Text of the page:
Lauren Teukolsky was quoted in an August 26th article by Law360 about the Hotel Worker Protection Ordinance (HWPO) that recently went into effect in Los Angeles on August 12th. The ordinance seeks to protect Los Angeles’ hotel workers by mandating extra compensation when they are required to clean more than a certain amount of square footage in a given day. The ordinance also requires that they be provided with “panic buttons” given the high rates of sexual assault experienced by hotel workers.
The HWPO requires hotel employers with 45 or more guest rooms to pay their workers double-time rates for all hours worked in a day if they clean more than a certain amount of square footage. For hotels with 45-60 guest rooms, workers must be paid double-time rates if they exceed 4,000 square feet of floor space cleaned in an 8-hour day. At hotels with more than 60 quest rooms, employees must be paid double-time rates if they exceed 3,500 square feet of floor space cleaned. HWPO also requires that hotel employers keep a record of all workers, the rooms they cleaned, the square footage of those rooms and other information and maintain those records for three years. These requirements aim to ensure that hotel workers are fairly compensated for work that is often long and difficult.
The articles states, “Lauren Teukolsky of Teukolsky Law, who has represented hotel workers, said the housekeeping job is onerous and often subject to scheduling changes. ‘You have situations where the hotel employer will require housekeepers to clean a very high number of rooms in their eight-hour shift, and it's very stressful,’ Teukolsky said. ‘It's very difficult for housekeepers to meet the quotas that are imposed,’” among other quotes from Ms. Teukolsky.
If you are a hotel worker in Los Angeles and believe that your employer may be violating the Hotel Worker Protection Ordinance, click here to get in touch with Teukolsky Law.
UNITE HERE Local 11, a labor union representing hospitality workers across southern California, announced today that the Chateau Marmont, one of the most famed hotels in the United States, has agreed to formally recognize a labor union for the first time in its 93 year history. Local 11’s bargaining committee will soon start negotiations for the union’s first contract with the Chateau.
A joint memo from Local 11 and the Chateau states: “The Chateau Marmont and UNITE HERE Local 11 have reached an understanding that will allow the hotel to return to its normal level of operations. To reach this mutually beneficial position, the hotel and union agreed upon a fair process that determined whether a majority of workers in certain classifications have chosen the union as their representative. A neutral arbitrator validated the results and the hotel recognized the union. All prior disputes have been laid to rest.”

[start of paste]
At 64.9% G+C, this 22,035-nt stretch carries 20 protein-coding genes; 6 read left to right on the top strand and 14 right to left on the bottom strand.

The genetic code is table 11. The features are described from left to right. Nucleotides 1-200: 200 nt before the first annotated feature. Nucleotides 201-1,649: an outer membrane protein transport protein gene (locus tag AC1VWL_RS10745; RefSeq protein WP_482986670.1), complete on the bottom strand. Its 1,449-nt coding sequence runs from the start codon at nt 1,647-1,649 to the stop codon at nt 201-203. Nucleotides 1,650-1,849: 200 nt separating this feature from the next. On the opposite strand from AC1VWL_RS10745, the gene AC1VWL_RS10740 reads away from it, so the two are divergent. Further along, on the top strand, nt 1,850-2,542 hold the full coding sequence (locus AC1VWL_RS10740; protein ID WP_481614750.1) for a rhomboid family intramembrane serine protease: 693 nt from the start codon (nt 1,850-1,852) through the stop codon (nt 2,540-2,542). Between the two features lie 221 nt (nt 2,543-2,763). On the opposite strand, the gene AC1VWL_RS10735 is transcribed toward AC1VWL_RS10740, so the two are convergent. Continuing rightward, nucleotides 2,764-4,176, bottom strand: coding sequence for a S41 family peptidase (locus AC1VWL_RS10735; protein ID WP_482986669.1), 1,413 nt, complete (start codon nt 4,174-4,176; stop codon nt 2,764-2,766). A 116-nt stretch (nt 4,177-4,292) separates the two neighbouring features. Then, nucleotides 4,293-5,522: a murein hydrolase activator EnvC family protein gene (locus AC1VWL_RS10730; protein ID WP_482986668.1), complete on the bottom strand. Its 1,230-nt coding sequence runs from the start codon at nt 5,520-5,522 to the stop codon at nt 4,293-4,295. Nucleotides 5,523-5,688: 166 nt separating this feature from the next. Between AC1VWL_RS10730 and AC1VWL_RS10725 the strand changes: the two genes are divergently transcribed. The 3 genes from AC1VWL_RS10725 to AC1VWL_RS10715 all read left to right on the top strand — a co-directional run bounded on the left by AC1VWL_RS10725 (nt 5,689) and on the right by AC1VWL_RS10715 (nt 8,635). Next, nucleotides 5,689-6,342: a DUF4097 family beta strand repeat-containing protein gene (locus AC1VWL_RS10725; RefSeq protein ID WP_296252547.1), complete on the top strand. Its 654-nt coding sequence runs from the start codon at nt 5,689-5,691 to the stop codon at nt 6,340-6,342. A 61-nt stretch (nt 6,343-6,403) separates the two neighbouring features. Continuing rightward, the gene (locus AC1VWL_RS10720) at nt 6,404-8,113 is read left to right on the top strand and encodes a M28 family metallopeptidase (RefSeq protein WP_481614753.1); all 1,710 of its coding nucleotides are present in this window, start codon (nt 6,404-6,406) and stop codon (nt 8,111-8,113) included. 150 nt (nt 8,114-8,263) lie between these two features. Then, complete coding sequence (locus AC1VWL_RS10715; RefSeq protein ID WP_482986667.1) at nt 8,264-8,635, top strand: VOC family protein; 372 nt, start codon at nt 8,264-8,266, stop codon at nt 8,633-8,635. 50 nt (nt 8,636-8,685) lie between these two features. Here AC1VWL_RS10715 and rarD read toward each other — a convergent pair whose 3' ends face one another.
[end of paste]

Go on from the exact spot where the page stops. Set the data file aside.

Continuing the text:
Teukolsky Law would like to congratulate the Chateau’s courageous workers and Local 11 on their incredible achievement.
San Bernardino Amazon workers walk off the job, demanding higher pay and improved working conditions
On Monday, August 15, dozens of San Bernardino Amazon warehouse workers at the company’s largest air freight facility on the West Coast walked off the job, seeking higher pay and safer working conditions. The work stoppage is the product of months of organizing by an independent group of warehouse workers called Inland Empire Amazon Workers United. The group has received organizing assistance from the Warehouse Worker Resource Center (WWRC) and Teamsters Local 1932, two local labor organizations.
This past July, members of the independent warehouse workers group delivered a petition with more than 800 signatures to the air hub’s management. The petition outlined how average rent prices in San Bernardino would require a full-time Amazon air hub worker earning a starting wage of $17 an hour to pay roughly 75 percent of their monthly income post-taxes on rent.
Workers at the San Bernardino facility have also expressed concern about brutal working conditions caused by excessive heat, especially during the summer months when temperatures at the airport regularly reach 95 degrees.
The walkout is part of a broader wave of labor organizing campaigns across the country at Amazon warehouses. In April, employees at a massive Amazon warehouse in Staten Island voted by a wide margin to form a union, the first successful unionization attempt by Amazon workers in the company’s history. Since then, at least two other Amazon facilities have either held a vote to form a union or are nearing a vote. San Bernardino workers who participated in the stoppage on Monday don’t have immediate plans to file for a union election with the National Labor Relations Board, but said they would consider filing for a formal election in the future.
Teukolsky Law stands in solidarity with the brave warehouse workers in San Bernardino who are willing to put their jobs on the line to improve working conditions and wages not only for themselves, but for all of their fellow workers. If you are an Amazon worker who has been treated unlawfully at work, contact Teukolsky Law today for a free consultation.
Lauren Teukolsky is the founder and owner of Teukolsky Law, A Professional Corporation.